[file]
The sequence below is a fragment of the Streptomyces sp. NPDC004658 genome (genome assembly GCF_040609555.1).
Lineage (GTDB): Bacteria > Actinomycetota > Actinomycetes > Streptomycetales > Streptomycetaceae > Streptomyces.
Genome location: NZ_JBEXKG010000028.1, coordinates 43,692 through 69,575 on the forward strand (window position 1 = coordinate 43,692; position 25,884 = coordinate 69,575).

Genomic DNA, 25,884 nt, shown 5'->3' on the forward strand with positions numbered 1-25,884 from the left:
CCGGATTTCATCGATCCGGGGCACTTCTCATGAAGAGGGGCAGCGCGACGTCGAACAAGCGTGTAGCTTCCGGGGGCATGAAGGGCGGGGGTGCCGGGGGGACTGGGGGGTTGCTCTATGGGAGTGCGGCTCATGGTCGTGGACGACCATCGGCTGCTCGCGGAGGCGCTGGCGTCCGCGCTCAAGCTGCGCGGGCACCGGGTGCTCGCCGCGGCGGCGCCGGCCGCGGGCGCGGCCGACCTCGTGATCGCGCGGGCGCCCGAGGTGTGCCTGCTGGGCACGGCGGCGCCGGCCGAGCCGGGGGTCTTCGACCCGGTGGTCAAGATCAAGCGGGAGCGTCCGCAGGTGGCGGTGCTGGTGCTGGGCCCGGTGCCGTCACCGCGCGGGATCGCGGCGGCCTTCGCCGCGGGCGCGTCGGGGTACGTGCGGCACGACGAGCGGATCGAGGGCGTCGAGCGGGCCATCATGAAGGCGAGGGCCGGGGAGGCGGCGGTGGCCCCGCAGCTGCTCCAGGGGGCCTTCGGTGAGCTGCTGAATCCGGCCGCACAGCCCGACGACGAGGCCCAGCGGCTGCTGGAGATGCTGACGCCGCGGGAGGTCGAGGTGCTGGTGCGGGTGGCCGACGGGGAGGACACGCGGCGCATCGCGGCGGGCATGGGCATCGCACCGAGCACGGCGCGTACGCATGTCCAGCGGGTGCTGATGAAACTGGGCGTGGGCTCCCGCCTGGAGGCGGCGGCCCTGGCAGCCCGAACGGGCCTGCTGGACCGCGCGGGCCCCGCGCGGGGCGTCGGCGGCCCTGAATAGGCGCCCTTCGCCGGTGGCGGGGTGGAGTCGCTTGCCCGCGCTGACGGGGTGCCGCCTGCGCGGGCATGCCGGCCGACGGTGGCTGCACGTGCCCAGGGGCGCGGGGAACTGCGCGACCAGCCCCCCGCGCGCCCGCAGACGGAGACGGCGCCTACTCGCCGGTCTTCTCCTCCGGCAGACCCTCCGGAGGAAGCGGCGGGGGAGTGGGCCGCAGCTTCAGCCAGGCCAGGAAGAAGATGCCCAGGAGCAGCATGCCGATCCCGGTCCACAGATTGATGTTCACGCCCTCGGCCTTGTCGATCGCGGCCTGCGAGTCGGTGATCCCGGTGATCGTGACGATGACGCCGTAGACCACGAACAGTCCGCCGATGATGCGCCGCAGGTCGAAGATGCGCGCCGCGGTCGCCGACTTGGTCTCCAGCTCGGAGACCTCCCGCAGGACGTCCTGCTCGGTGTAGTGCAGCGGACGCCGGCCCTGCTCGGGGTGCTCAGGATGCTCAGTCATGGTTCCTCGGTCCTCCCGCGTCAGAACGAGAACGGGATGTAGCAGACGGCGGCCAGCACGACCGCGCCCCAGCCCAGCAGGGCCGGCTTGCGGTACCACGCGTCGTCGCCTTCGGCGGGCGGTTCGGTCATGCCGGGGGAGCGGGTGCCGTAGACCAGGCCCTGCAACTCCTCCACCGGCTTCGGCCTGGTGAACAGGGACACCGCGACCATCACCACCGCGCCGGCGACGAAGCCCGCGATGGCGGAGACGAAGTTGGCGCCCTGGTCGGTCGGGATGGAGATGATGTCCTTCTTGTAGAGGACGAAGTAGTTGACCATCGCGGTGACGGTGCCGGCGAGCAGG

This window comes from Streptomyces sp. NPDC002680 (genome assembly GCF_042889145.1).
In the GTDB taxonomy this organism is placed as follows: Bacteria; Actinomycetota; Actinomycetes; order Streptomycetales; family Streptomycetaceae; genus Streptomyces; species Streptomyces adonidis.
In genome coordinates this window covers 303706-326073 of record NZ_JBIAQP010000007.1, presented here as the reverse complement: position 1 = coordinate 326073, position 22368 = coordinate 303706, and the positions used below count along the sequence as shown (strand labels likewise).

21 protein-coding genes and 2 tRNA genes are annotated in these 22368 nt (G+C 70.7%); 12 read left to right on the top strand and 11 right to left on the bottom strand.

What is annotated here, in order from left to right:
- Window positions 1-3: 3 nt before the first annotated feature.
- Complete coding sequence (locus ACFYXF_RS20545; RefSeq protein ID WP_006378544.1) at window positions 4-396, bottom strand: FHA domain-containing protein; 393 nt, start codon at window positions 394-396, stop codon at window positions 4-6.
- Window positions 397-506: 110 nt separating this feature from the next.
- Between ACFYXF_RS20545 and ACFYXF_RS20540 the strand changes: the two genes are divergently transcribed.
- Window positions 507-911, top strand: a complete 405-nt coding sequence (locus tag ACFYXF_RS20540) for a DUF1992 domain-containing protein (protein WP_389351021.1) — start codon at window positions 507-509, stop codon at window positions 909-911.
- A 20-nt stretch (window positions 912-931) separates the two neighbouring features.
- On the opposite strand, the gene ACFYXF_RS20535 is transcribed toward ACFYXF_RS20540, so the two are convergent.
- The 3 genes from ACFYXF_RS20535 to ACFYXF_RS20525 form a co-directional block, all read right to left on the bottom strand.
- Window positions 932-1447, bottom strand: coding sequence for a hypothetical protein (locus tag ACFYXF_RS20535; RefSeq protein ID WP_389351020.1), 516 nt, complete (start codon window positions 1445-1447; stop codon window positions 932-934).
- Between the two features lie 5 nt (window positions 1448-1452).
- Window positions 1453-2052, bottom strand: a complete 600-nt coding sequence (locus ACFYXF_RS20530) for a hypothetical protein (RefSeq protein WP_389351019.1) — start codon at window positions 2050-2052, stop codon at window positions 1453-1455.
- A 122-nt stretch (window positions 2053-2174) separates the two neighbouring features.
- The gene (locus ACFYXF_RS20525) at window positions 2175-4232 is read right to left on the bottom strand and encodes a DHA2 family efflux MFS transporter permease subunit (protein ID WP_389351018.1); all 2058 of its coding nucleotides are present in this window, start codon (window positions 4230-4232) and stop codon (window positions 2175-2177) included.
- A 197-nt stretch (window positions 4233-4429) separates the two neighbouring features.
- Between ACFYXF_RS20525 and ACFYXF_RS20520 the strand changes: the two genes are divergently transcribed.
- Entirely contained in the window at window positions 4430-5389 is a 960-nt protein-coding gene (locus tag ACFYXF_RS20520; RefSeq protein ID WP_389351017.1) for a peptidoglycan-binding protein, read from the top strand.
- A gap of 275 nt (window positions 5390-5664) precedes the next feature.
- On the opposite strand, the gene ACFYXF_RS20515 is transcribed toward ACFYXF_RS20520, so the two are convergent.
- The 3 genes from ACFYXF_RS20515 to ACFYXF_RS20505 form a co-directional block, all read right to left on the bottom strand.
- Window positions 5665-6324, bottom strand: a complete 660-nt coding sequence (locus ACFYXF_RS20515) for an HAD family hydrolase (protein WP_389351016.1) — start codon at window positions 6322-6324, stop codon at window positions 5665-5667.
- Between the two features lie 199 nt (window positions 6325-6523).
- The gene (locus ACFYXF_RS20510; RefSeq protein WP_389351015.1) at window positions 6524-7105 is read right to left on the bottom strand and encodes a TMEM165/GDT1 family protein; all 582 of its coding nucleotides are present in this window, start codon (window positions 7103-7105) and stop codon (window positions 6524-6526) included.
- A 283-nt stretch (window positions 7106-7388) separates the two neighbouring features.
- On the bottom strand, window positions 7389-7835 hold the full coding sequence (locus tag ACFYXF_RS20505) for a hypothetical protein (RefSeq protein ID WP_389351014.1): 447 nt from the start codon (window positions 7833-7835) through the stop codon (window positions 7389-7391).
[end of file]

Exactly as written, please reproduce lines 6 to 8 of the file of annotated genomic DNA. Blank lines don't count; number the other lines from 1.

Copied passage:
This window comes from Streptomyces sp. NPDC002680 (genome assembly GCF_042889145.1).
In the GTDB taxonomy this organism is placed as follows: Bacteria; Actinomycetota; Actinomycetes; order Streptomycetales; family Streptomycetaceae; genus Streptomyces; species Streptomyces adonidis.
In genome coordinates this window covers 303706-326073 of record NZ_JBIAQP010000007.1, presented here as the reverse complement: position 1 = coordinate 326073, position 22368 = coordinate 303706, and the positions used below count along the sequence as shown (strand labels likewise).